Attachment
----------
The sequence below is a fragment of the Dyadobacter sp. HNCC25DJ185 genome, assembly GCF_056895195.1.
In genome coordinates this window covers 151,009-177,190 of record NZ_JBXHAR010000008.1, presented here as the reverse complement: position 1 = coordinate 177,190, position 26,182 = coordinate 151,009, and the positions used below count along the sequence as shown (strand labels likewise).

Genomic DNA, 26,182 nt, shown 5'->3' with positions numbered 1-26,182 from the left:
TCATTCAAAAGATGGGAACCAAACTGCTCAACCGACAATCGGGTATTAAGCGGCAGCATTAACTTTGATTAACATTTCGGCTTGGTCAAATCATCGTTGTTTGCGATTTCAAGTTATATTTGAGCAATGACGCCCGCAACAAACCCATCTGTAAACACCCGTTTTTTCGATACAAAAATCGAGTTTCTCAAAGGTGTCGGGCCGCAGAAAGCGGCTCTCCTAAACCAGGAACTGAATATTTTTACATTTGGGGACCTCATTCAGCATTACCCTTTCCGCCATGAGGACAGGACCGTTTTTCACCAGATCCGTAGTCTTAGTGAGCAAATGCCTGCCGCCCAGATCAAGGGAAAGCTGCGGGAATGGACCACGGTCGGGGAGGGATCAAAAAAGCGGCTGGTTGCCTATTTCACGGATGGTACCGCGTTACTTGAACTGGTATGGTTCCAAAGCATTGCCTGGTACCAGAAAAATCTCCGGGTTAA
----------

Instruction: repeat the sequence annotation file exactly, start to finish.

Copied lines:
The sequence below is a fragment of the Dyadobacter sp. HNCC25DJ185 genome, assembly GCF_056895195.1.
In genome coordinates this window covers 151,009-177,190 of record NZ_JBXHAR010000008.1, presented here as the reverse complement: position 1 = coordinate 177,190, position 26,182 = coordinate 151,009, and the positions used below count along the sequence as shown (strand labels likewise).

Genomic DNA, 26,182 nt, shown 5'->3' with positions numbered 1-26,182 from the left:
TCATTCAAAAGATGGGAACCAAACTGCTCAACCGACAATCGGGTATTAAGCGGCAGCATTAACTTTGATTAACATTTCGGCTTGGTCAAATCATCGTTGTTTGCGATTTCAAGTTATATTTGAGCAATGACGCCCGCAACAAACCCATCTGTAAACACCCGTTTTTTCGATACAAAAATCGAGTTTCTCAAAGGTGTCGGGCCGCAGAAAGCGGCTCTCCTAAACCAGGAACTGAATATTTTTACATTTGGGGACCTCATTCAGCATTACCCTTTCCGCCATGAGGACAGGACCGTTTTTCACCAGATCCGTAGTCTTAGTGAGCAAATGCCTGCCGCCCAGATCAAGGGAAAGCTGCGGGAATGGACCACGGTCGGGGAGGGATCAAAAAAGCGGCTGGTTGCCTATTTCACGGATGGTACCGCGTTACTTGAACTGGTATGGTTCCAAAGCATTGCCTGGTACCAGAAAAATCTCCGGGTTAA